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Jeremy Corbett: Love Bites

New Zealand Women's Weekly columnist Jeremy finds a soft spot in his heart for a new toy.

I had a traumatic experience over the Christmas holiday break. Though it took place in early January, only now do I feel ready to share.

Here’s what happened – I lost my shark.

He arrived in our lives on Christmas Day; a gift from the wonderful Megan, who knows very well that men are just children wrapped in flabbier skin.

Buy them presents on that basis and you’ll never go wrong.

For the first few days after arrival, he was just a box with a picture of a shark on it. Not a very big box, certainly not one that demanded instant attention amongst the toys and food of festive insanity.

Little did we know how he would touch the hearts of each and every one of us.

It was about a week later that I opened the box, read the instructions and spent two to three hours assembling, swearing and inflating my shark.

That’s when the transformation took place.

From a piece of cellophane and a small tank of helium came an impressive, menacing yet domesticated creature of the deep.

He was mesmerising.

He would float in mid air, his big, dark shark eyes looking for prey, then with a press of a button on the remote control, there’d be a swish of his tail and he would “swim” elegantly across the room.

He could dive, he could climb and you couldn’t tear your eyes away. What a toy!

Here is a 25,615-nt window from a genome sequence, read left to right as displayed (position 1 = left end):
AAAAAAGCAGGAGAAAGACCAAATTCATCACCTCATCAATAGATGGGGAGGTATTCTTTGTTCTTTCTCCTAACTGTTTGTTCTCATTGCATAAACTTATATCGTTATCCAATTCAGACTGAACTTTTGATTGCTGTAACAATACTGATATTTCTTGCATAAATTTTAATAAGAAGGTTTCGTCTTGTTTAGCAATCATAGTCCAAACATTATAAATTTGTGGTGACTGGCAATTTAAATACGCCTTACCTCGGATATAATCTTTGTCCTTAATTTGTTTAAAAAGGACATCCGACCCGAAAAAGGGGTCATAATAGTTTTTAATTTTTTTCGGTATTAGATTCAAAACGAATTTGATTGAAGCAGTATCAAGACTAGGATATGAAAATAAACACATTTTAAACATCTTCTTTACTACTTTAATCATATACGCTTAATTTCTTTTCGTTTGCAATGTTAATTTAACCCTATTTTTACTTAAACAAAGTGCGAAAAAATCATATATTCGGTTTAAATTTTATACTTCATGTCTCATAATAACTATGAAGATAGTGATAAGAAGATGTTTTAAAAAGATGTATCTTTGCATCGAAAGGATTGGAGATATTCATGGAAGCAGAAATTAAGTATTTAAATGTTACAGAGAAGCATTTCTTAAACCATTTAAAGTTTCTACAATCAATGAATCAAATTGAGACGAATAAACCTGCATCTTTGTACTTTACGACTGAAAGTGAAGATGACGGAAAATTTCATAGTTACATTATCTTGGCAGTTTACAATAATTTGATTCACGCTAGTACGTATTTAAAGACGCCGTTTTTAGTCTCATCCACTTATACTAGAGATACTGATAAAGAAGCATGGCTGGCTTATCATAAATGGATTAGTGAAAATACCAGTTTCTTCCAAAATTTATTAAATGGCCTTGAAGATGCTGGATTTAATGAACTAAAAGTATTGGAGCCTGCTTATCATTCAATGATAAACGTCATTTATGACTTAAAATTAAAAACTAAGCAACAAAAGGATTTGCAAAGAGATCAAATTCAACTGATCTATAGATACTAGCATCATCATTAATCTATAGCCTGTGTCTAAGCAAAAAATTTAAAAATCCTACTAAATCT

Our shark was alive! It had personality, character and it didn’t bite one of us! My daughters named him Bruce because, like many children of the Finding Nemo generation, they believe all sharks are called Bruce.

Bruce quickly became a member of our family and we had hours of good times.

But our summer of sharky fun could not last forever and it would seem our fondness for Bruce was perhaps not reciprocated.

So it was, only three hours after I had assembled him, that Bruce made a break for freedom.

While my back was turned, and cleverly utilising the air currents from a freshly opened window, Bruce squeezed through the impossibly small gap of a half-open door.

I was alerted by the laughing and taunts of our neighbours.

“Shark! Shark! It’s escaping! You’re a poor shark wrangler!”

I raced outside to see Bruce climbing and air-swimming on the breeze, a big smile on his cellophane face. I could only wave my friend goodbye.

The whole family was affected by this tragedy.

I was disproportionately upset. I really missed Bruce. Summer suddenly seemed greyer and less joyous.

Then two wonderful things happened.

Firstly, in a truly touching gesture, my eldest daughter, tears in her eyes, presented me a shark she had drawn, hoping to ease my pain.

Talk about tugging at the heartstrings.

Secondly, my wife ordered me a new floating shark which arrived only two days later.

He is awesome! We still have him. His name is Bruce.

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